Body of Work: Godard’s Every Man for Himself at Film Forum
Published November 15, 2010
FILM STILL COURTESY OF FILM FORUM
In a well-timed run that coincides with the honorary Academy Award he received on Saturday (though not in person), a new 35mm print of Jean-Luc Godard’s “second first film,” Every Man for Himself (1980) is now playing at Film Forum. The film, which was heralded as his commercial comeback, is brilliantly imbued with those well-known Godard traits and arrangements: fractured rhythm and stop-motion, existing conditions, ornery conversations between couples about sex and infidelity, literary allusions (in this case recordings of readings by Marguerite Duras), the detached humiliation and stoically absurd demands of prostitution clients, detailed periphery, poker-faced and impassive maxims about love and life, discordant repeat sounds and music.
In this story, Paul (Jacques Dutronc), Denise (Nathalie Baye), and Isabelle (Isabelle Huppert, who also stars in the new White Material) are characters whose lives intertwine—but never with the convenience of coincidence. Their relationships are desperate and dissatisfied, and though the audience might not immediately ally with individual characters, each performance weaves into the film’s fabric. As Godard explains, “Cinema is not one image after another, it is one image plus another out of which is formed a third, the latter being formed by the viewer the moment he or she makes contact with the film.”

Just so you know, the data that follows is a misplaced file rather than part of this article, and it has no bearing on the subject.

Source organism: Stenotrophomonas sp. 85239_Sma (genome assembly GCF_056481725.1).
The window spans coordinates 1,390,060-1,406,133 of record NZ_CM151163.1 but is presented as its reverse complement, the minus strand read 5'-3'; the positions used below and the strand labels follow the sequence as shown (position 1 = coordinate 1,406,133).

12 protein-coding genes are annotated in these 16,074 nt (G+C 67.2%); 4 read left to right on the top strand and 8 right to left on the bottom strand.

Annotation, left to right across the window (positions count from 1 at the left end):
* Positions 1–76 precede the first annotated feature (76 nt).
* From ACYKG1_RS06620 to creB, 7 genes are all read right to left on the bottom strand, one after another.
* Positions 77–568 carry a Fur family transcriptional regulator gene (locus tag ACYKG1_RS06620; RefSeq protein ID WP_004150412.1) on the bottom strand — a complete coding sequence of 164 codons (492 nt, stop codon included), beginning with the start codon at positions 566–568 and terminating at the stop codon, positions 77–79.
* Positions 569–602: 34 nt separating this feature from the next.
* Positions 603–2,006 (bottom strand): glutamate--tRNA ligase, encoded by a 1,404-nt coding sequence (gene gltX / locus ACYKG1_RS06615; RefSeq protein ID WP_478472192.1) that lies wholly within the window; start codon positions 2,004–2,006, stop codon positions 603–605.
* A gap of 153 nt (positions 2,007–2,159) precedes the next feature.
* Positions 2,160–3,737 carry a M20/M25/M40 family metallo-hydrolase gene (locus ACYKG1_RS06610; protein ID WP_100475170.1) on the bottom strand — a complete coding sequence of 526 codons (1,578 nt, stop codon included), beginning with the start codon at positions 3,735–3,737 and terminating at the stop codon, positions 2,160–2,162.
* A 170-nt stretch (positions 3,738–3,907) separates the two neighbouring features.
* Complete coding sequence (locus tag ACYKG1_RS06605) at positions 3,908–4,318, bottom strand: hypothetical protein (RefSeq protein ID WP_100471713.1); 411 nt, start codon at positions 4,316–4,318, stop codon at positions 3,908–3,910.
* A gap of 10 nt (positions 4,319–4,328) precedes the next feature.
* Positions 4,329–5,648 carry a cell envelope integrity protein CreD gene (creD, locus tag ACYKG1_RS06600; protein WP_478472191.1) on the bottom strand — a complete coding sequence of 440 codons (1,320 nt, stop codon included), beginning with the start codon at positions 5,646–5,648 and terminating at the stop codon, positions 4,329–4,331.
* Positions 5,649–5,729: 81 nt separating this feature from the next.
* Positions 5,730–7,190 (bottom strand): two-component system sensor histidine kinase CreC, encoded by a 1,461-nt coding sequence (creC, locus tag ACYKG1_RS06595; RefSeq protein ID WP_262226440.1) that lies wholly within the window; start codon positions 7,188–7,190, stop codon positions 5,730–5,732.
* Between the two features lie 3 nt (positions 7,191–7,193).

EVERY MAN FOR HIMSELF PLAYS AT FILM FORUM THROUGH NOVEMBER 25; NEW YORKER CRITIC AND GODARD BIOGRAPHER RICHARD BRODY WILL INTRODUCE THE 8:20 PM SCREENING ON NOVEMBER 19. TO FIND OUT MORE AND PURCHASE TICKETS, VISIT FILMFORUM.ORG.
- The Perfect Halloween Costume for Your Sign, According to Benny Drama
- Dylan Sprouse Returns to the Hotel Suite—This Time, in a Pink Dress
- Sway House Demands Your Attention, for Better or Worse
- Talk Hole Says VOTE!
- The Boulet Brothers Spill Their Guts on Everything Scary, from Fake Blood to Jeffrey Toobin